Cape Town – Budget overruns across the 10 stadiums being built or upgraded for the 2010 Soccer World Cup have soared to R3,2bn, and the host cities will have to foot the bill for most of the extra money.

This emerged yesterday when Sport s Minister Makhenkesi Stofile, in a written reply to a parliamentary question from Democratic Alliance MP Donald Lee, said the original budget of R9,8bn would be overshot by R3,2bn.

This follows the provision by Finance Minister Trevor Manuel in the medium-term budget policy statement of an extra R1,4bn to pay for the stadiums. He said this was government’s contribution to the overruns and the host cities had to find the rest.

The original budget for the upgrade of Soccer City in Johannesburg was R1,676bn, and the overrun is expected to be R641m on completion. The upgrade of Coca-Cola Ellis Park was to have cost R246m, but will now cost R1m more.

Cape Town’s new Green Point stadium was originally budgeted at R2,4bn, and would now cost R953m more, coming in at about R3,3billion.

Stofile said the Moses Mabhida stadium in greater Durban was to have cost R1,9bn, and would now overrun this amount by R852m.

Nelson Mandela Bay’s stadium is R429m more than its original R1,1bn budget, while the R935m price tag of the Mbombela stadium in Nelspruit will increase by R51m.

The Peter Mokaba stadium in Polokwane had a budget of R917,5m, and this is set to grow by R244m.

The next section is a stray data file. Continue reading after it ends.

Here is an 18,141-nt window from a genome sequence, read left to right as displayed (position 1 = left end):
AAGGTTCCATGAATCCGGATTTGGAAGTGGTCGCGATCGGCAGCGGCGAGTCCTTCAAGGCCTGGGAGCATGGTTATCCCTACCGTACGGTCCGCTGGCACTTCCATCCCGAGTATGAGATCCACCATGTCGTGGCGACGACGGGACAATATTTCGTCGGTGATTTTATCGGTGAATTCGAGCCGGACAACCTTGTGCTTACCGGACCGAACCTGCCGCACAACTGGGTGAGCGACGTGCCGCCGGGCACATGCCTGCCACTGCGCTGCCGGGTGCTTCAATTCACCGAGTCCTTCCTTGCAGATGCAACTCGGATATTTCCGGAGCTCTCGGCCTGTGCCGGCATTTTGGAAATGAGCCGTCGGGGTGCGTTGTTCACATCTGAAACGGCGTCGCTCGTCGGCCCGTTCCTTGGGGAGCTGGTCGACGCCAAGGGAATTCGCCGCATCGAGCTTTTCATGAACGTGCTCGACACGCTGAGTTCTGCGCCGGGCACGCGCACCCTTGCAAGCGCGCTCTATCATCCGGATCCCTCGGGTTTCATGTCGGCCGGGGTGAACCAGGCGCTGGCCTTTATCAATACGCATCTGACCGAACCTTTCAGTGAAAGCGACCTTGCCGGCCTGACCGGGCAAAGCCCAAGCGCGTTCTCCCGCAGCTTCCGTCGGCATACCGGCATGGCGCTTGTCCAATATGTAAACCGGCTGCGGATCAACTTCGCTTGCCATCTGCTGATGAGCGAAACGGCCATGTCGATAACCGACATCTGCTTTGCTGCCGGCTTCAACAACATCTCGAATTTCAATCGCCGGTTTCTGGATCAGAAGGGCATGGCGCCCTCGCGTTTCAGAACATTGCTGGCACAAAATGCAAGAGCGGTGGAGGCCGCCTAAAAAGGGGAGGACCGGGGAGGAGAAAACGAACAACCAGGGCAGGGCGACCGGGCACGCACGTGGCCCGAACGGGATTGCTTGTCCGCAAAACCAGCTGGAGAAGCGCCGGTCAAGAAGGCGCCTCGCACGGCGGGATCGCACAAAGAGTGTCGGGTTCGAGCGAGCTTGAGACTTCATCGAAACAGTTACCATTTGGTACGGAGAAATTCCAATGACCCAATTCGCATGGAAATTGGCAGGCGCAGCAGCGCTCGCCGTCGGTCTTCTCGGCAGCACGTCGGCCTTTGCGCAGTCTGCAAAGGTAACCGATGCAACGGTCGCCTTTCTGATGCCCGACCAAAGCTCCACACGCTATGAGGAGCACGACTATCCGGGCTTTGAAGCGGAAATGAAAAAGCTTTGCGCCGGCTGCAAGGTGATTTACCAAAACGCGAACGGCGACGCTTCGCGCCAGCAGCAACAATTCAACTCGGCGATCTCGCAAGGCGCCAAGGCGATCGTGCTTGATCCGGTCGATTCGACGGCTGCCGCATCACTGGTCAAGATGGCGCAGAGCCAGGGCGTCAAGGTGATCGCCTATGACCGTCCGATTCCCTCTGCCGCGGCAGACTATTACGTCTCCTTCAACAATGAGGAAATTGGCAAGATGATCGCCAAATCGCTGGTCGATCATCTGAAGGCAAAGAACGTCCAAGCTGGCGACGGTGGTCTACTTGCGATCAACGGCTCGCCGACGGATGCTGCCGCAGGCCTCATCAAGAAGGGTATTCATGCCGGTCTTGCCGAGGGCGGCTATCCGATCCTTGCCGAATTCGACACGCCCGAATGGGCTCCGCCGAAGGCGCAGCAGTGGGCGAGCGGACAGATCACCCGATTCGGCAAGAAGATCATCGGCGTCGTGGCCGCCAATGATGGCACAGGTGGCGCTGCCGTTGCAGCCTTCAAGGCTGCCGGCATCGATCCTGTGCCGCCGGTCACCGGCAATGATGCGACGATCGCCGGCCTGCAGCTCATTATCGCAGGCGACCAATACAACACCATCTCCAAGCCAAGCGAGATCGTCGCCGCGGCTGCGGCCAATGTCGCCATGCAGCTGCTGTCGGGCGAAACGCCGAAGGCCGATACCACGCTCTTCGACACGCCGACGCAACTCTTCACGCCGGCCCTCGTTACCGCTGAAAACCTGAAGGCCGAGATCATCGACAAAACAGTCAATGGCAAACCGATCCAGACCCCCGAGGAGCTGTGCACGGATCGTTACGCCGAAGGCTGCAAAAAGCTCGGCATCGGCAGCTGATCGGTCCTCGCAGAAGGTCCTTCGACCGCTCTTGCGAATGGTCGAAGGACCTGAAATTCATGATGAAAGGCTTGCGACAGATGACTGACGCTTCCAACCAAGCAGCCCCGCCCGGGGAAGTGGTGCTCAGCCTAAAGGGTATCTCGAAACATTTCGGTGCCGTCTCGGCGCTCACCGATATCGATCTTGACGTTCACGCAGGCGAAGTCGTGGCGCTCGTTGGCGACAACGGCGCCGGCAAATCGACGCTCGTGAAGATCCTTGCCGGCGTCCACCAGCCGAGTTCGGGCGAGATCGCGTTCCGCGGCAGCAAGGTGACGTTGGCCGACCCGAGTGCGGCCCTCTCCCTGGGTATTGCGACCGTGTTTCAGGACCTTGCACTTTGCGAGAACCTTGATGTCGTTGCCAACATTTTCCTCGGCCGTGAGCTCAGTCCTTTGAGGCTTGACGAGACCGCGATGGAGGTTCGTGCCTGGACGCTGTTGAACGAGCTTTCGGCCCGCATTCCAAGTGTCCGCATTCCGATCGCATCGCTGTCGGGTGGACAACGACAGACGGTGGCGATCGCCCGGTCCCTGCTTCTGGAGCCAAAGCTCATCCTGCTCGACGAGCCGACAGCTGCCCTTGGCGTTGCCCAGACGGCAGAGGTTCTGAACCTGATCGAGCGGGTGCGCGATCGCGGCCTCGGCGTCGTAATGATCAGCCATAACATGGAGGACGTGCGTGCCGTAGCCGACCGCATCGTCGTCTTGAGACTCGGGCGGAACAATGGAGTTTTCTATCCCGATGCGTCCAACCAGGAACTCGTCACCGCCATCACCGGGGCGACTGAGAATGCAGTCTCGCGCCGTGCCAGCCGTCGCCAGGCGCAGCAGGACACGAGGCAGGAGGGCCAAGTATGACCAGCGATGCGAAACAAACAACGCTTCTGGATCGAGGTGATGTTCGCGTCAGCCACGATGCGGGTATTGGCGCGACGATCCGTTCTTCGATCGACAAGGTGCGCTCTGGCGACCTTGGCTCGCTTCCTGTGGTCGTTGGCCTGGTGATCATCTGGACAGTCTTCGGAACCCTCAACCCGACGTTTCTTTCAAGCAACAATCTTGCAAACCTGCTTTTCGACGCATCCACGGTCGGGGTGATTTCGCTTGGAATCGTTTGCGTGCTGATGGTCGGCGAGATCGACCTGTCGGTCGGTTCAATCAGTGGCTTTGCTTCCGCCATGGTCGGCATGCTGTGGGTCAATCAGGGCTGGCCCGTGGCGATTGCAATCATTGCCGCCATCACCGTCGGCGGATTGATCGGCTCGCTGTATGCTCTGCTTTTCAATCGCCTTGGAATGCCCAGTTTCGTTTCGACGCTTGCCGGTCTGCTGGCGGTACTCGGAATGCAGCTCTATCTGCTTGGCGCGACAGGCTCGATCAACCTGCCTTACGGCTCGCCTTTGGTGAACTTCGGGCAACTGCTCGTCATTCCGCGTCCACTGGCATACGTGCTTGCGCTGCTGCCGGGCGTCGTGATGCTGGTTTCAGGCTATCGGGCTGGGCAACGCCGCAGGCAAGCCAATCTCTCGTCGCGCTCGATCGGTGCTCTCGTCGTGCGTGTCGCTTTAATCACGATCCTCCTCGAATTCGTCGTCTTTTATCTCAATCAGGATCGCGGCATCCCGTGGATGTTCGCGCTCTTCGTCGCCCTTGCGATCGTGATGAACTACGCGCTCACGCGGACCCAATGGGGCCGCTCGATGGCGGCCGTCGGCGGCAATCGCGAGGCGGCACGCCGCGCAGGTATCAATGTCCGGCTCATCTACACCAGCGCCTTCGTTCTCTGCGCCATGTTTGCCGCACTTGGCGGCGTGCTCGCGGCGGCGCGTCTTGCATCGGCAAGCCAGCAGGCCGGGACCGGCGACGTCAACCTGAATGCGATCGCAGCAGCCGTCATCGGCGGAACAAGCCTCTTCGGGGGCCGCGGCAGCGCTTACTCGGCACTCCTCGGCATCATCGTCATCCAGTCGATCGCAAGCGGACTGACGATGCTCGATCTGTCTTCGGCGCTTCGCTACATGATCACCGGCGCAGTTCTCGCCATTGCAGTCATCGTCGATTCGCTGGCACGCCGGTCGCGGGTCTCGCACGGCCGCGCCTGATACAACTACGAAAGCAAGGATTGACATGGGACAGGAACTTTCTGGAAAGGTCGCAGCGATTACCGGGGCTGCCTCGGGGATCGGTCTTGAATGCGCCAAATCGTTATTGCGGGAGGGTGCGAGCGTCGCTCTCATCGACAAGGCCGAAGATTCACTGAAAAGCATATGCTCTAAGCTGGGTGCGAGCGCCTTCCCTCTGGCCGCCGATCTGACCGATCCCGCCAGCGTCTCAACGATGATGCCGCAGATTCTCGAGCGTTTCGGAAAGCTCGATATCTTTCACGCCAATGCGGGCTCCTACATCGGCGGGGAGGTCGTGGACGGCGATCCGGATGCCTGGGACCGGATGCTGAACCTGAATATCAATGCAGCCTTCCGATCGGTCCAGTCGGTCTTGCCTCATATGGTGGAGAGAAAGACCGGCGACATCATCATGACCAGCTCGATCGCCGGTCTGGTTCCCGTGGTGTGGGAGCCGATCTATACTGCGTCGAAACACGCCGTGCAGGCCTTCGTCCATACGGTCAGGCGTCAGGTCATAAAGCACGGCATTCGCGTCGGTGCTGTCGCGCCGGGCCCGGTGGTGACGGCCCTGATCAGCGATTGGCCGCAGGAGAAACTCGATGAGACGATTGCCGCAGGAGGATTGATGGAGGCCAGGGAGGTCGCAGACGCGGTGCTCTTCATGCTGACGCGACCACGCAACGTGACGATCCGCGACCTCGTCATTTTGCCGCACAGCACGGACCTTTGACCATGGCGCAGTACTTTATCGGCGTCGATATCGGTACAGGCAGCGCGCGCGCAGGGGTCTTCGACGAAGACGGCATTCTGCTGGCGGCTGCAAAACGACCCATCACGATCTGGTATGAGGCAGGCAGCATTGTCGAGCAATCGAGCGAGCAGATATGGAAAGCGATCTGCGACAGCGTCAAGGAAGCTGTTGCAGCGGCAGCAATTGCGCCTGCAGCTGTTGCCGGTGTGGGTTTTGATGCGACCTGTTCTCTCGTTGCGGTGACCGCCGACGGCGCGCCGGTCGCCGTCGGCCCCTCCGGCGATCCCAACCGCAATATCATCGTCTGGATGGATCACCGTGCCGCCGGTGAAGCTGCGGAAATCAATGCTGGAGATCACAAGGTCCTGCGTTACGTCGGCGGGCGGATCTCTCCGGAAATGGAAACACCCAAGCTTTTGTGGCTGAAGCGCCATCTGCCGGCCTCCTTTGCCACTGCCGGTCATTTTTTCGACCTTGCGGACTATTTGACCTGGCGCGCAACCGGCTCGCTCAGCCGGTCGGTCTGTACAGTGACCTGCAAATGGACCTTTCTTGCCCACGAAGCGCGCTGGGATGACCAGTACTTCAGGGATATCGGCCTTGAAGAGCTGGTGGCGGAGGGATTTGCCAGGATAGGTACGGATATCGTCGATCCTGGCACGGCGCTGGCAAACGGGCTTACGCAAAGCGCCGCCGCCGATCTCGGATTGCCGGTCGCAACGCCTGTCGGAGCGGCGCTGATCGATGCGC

The upgrade of Mangaung stadium in Bloemfontein was to have cost R240,9m, and it is estimated that it will now cost R22,8m more. The upgrade to the Royal Bafokeng Stadium in Rustenburg is in a similar situation, with a budget of R157,7m set to increase by R45m. The upgrade to Loftus in Pretoria will also overshoot its budget of R106m by R20m.

Stofile said the main reasons for the escalations were “poor planning during the feasibility stage (planning stage), errors created by host city consultants, the procurement method chosen (prices subject to escalation vs fixed price), market forces, and changes to the Fifa and local organising committee requirements”.

Manuel’s medium-term budget policy statement said preparations for the tournament remained “on course”, though costs had escalated beyond the initial budget. “Government will provide funding to accommodate part of the cost overruns, with municipalities sharing this burden.”

In response to a further question from Lee, Stofile also confirmed that he had been alerted to the “construction challenges” at the Nelson Mandela Bay stadium in Port Elizabeth. The stadium was withdrawn from the five that were to host Confederations Cup matches next year. He said he had regular reports from the 2010 government co-ordinating committee, and the local organising committee.

“The progress in relation to the revision six programme is 28 working days behind schedule on the critical path, due to the weather conditions and the legal claims instituted by the contractor against the municipality, as well as unresolved issues around the hazard identification plan and risk assessment in preparation for the erection of the roof trusses.

“A communications problem between the roof manufacturers in Kuwait and the consultants on site is causing uncertainty on the delivery of the materials to the stadium.

“It is highly unlikely that the 31 March 2009 finishing deadline will be met. There is a high risk of labour unrest, like in all other 2010 stadia projects,” Stofile said.

PUBLICATION: Business Day
AUTHOR: Wyndham Hartley
DATED: 2nd December 2008